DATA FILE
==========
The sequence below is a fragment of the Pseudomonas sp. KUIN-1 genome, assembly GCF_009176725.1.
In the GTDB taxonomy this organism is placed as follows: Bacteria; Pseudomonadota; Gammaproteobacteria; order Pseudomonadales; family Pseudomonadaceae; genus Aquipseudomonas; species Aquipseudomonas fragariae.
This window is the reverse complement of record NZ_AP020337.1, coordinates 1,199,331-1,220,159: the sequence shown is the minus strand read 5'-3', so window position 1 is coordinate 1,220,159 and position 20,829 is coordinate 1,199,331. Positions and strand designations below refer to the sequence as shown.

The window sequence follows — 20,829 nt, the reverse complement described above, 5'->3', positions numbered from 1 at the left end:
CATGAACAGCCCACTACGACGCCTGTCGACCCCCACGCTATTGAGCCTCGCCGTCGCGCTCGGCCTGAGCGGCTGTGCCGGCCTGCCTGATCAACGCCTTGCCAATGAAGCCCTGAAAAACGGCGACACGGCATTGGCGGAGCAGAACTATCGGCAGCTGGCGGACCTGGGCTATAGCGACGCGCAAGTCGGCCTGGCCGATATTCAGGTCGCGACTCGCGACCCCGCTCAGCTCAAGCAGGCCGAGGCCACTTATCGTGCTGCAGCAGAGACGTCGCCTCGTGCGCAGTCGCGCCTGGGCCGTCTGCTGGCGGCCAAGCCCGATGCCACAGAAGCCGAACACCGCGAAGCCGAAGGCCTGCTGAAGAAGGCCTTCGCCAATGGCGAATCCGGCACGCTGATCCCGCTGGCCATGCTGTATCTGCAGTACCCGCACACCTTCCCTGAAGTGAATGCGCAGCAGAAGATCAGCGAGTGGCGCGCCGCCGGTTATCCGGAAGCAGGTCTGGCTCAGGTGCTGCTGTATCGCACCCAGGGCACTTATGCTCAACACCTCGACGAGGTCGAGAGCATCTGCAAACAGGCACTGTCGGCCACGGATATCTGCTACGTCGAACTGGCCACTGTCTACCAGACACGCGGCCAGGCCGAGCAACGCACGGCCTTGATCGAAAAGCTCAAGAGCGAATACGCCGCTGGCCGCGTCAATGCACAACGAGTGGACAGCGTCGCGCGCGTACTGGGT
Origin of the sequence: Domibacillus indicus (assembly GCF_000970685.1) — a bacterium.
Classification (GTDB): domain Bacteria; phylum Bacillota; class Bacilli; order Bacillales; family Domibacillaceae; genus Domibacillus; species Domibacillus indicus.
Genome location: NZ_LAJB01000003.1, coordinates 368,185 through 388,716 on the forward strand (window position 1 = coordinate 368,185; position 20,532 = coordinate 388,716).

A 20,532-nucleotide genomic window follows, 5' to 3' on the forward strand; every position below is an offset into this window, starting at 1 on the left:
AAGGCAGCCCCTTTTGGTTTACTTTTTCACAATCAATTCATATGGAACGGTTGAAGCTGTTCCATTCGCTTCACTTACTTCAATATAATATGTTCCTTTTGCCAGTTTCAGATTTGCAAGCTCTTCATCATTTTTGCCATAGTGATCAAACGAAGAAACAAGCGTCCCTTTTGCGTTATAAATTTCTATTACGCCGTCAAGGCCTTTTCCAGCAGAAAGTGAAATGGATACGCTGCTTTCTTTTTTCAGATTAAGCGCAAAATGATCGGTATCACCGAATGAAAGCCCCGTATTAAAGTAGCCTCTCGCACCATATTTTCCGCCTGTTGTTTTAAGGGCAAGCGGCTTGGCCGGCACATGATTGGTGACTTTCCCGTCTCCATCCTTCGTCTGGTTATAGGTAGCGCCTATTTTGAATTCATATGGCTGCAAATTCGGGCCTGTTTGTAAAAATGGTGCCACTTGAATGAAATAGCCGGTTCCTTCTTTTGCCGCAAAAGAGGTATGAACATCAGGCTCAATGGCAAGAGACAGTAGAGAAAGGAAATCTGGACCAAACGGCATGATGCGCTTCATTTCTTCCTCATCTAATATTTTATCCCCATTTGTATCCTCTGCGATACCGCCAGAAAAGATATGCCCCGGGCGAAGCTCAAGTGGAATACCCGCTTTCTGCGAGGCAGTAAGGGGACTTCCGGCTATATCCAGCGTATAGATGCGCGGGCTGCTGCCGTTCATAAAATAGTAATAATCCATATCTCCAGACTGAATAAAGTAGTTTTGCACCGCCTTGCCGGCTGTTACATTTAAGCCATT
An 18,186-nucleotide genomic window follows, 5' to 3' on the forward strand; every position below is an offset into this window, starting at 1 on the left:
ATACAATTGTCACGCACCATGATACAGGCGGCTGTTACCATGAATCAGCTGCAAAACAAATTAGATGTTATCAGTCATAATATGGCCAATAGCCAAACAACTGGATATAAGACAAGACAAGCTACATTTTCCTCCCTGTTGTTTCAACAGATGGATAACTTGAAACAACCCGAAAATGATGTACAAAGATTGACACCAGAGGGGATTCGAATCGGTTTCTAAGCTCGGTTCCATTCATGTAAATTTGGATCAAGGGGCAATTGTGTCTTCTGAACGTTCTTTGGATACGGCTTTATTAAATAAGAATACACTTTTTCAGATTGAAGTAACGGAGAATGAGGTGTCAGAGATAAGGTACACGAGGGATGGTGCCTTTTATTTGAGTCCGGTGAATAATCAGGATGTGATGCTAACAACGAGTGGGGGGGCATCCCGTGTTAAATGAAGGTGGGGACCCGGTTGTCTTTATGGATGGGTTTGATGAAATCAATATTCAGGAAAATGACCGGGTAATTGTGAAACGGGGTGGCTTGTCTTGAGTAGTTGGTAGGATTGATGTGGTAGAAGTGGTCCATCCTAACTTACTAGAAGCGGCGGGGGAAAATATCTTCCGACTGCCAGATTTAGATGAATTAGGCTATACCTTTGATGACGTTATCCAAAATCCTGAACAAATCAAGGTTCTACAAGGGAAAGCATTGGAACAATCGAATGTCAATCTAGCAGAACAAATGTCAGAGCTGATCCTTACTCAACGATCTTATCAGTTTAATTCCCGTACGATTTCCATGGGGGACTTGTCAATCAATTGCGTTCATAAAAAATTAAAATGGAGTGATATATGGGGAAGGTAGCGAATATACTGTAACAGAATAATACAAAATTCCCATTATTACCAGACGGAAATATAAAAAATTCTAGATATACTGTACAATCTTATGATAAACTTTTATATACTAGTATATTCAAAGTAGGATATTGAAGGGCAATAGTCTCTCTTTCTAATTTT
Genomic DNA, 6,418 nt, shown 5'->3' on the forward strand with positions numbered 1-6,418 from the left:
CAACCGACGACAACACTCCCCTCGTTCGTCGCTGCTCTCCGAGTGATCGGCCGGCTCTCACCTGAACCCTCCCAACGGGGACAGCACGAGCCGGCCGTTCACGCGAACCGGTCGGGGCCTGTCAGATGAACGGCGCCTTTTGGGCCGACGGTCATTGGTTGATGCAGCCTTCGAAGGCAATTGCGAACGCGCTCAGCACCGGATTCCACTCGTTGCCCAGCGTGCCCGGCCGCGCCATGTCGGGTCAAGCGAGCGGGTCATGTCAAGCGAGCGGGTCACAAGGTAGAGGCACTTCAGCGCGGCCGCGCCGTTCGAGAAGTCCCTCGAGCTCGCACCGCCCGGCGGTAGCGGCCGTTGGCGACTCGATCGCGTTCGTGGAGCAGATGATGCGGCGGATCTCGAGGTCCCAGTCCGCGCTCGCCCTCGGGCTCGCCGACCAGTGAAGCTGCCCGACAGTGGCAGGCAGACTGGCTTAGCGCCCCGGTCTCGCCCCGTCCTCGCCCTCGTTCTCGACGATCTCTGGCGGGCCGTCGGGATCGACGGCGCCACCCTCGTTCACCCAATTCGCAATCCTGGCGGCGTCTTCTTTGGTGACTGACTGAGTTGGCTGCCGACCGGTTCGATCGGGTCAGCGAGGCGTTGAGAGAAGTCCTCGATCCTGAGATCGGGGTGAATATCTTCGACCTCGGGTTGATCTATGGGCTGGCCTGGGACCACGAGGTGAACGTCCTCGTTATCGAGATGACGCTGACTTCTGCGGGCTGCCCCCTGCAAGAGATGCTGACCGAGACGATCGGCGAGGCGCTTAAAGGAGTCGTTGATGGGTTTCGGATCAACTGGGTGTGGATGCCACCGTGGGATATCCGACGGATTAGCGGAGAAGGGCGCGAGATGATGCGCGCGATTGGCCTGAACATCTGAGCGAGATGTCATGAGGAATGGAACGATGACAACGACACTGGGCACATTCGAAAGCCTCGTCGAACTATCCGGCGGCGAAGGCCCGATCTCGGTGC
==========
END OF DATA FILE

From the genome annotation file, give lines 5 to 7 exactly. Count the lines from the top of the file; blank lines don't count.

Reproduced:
CATGAACAGCCCACTACGACGCCTGTCGACCCCCACGCTATTGAGCCTCGCCGTCGCGCTCGGCCTGAGCGGCTGTGCCGGCCTGCCTGATCAACGCCTTGCCAATGAAGCCCTGAAAAACGGCGACACGGCATTGGCGGAGCAGAACTATCGGCAGCTGGCGGACCTGGGCTATAGCGACGCGCAAGTCGGCCTGGCCGATATTCAGGTCGCGACTCGCGACCCCGCTCAGCTCAAGCAGGCCGAGGCCACTTATCGTGCTGCAGCAGAGACGTCGCCTCGTGCGCAGTCGCGCCTGGGCCGTCTGCTGGCGGCCAAGCCCGATGCCACAGAAGCCGAACACCGCGAAGCCGAAGGCCTGCTGAAGAAGGCCTTCGCCAATGGCGAATCCGGCACGCTGATCCCGCTGGCCATGCTGTATCTGCAGTACCCGCACACCTTCCCTGAAGTGAATGCGCAGCAGAAGATCAGCGAGTGGCGCGCCGCCGGTTATCCGGAAGCAGGTCTGGCTCAGGTGCTGCTGTATCGCACCCAGGGCACTTATGCTCAACACCTCGACGAGGTCGAGAGCATCTGCAAACAGGCACTGTCGGCCACGGATATCTGCTACGTCGAACTGGCCACTGTCTACCAGACACGCGGCCAGGCCGAGCAACGCACGGCCTTGATCGAAAAGCTCAAGAGCGAATACGCCGCTGGCCGCGTCAATGCACAACGAGTGGACAGCGTCGCGCGCGTACTGGGT
Origin of the sequence: Domibacillus indicus (assembly GCF_000970685.1) — a bacterium.
Classification (GTDB): domain Bacteria; phylum Bacillota; class Bacilli; order Bacillales; family Domibacillaceae; genus Domibacillus; species Domibacillus indicus.